AMD hints at high-performance Zen x86 architecture

September 11, 2014 // 10:32 a.m.

Tags: #amd #amd64 #bulldozer #jim-keller #k12 #lisa-su #mark-papermaster #microprocessor #processor #raja-joduri #rory-read #semiconductor #x86 #x86-64 #zen

AMD has admitted that its Bulldozer microarchitecture was a misstep but claims that its next-generation replacement, Zen, will deliver the performance improvements required to become competitive with Intel once more.

Speaking at the Deustche Bank 2014 Technology Conference this week, AMD chief executive Rory Read gave a surprisingly honest appraisal of the Bulldozer microarchitecture around which its current-generation processors are designed. 'Everyone knows that Bulldozer was not the game changing part [expected] when it was introduced three years ago,' Read told attendees, according to a partial transcript prepared by WCCFTech. 'We have to live with that for four years.'

When those four years are up, however, AMD promises that it will have something a little special ready. 'For Zen [and] K12 we went out and got Jim Keller, we went out and got Raja Koduri from Apple, Mark Papermaster, Lisa Su,' Read explained, referring to his company's recent hiring spree of big-name industry specialists. 'We are building now our next generation graphics and compute technology that customers are very interested in [...] they’ll move to the next generation node and they’ll be ready to go.'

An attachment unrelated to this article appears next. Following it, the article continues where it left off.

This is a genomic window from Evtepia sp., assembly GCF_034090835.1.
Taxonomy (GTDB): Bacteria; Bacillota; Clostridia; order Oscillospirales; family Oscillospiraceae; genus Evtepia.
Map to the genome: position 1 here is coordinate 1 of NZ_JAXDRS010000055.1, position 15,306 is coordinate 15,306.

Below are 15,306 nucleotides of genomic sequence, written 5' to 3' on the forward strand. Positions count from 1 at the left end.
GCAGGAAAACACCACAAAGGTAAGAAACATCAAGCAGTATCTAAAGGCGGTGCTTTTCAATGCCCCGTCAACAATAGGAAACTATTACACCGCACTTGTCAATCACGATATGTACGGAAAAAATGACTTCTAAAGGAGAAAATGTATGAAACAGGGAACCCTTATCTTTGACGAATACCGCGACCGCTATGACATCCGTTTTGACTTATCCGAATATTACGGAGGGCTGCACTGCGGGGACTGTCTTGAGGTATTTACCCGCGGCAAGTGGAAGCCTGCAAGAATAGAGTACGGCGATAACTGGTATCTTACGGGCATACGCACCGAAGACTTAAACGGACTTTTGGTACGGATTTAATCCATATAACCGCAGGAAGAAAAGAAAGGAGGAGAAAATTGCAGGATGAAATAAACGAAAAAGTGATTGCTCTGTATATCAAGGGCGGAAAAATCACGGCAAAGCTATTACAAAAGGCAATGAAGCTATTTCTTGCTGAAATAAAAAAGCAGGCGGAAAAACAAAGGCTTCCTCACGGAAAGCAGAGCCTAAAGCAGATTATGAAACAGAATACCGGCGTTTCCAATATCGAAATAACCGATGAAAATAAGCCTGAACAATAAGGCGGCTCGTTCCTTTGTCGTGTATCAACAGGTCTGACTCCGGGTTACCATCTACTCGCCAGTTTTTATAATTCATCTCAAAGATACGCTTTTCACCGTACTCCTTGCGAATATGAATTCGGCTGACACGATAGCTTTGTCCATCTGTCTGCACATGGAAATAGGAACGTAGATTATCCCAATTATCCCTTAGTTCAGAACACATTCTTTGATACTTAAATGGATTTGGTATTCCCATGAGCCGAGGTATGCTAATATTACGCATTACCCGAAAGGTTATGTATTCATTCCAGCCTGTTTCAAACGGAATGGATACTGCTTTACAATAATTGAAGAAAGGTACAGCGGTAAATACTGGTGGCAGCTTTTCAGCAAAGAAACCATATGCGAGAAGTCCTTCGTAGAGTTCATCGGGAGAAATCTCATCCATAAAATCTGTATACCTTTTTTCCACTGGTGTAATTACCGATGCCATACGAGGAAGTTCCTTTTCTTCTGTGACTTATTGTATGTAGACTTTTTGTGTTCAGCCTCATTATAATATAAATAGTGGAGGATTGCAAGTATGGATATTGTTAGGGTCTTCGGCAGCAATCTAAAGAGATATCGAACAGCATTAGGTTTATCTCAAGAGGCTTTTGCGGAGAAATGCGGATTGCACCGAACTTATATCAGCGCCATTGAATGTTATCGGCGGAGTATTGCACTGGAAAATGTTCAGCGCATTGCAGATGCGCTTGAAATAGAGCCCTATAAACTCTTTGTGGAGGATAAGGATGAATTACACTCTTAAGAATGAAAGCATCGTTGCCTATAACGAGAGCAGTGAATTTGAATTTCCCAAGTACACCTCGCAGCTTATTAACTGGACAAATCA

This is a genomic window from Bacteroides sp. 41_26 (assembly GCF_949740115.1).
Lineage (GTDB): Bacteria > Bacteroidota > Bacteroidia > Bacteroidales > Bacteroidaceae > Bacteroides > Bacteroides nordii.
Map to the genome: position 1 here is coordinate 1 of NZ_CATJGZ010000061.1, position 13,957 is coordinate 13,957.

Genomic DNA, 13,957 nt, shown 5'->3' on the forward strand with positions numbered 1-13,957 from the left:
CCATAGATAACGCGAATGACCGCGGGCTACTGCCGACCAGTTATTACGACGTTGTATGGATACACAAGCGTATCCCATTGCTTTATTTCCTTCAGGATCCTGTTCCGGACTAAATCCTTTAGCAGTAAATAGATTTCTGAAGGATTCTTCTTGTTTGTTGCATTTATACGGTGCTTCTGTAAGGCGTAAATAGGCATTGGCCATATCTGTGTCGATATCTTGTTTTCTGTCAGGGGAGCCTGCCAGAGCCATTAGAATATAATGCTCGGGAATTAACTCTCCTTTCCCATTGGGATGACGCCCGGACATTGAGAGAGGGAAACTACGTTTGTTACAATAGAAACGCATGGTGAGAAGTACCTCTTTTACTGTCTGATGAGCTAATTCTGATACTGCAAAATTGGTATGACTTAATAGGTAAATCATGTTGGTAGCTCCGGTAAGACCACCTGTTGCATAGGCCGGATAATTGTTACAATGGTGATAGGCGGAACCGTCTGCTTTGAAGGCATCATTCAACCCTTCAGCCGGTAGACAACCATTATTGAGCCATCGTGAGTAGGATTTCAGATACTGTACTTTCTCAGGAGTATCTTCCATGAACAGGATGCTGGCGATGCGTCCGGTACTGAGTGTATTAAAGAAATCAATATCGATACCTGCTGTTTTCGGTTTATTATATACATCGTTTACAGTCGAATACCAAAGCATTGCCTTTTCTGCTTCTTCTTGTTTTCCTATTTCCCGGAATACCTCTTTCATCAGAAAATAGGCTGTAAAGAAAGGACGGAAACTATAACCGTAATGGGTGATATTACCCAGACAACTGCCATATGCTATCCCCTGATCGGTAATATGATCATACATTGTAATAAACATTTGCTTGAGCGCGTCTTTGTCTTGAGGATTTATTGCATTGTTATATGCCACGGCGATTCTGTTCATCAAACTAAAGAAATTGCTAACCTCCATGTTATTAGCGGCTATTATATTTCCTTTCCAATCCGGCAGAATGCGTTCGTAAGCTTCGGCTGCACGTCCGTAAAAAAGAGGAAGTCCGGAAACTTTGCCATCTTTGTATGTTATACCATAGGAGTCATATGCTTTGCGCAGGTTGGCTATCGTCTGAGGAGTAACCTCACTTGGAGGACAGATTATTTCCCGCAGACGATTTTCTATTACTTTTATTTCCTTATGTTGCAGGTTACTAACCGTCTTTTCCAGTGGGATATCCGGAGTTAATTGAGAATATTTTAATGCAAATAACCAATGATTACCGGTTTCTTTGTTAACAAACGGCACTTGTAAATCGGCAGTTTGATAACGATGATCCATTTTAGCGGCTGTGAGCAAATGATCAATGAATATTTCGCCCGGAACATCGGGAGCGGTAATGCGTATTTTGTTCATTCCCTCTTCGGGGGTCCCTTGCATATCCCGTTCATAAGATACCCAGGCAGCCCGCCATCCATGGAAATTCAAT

The speech is the first time AMD has publicly talked about its next-generation x86 microarchitecture, now confirmed as being codenamed Zen. This will launch, it appears, alongside the K12 ARM-based desktop architecture the company has been planning, in order to 'capture [desktop] ARM before it happens.'

Read did not provide any technical details of Zen, or how it differs from the current batch of Bulldozer and derived designs, but he did confirm that the company is targeting the usual manufacturing improvements including FinFET technology and process nodes down to the 14nm and 10nm size. The first FinFET-based product will, Read claimed, launch in 2016, but he did not provide a hint as to the process size.
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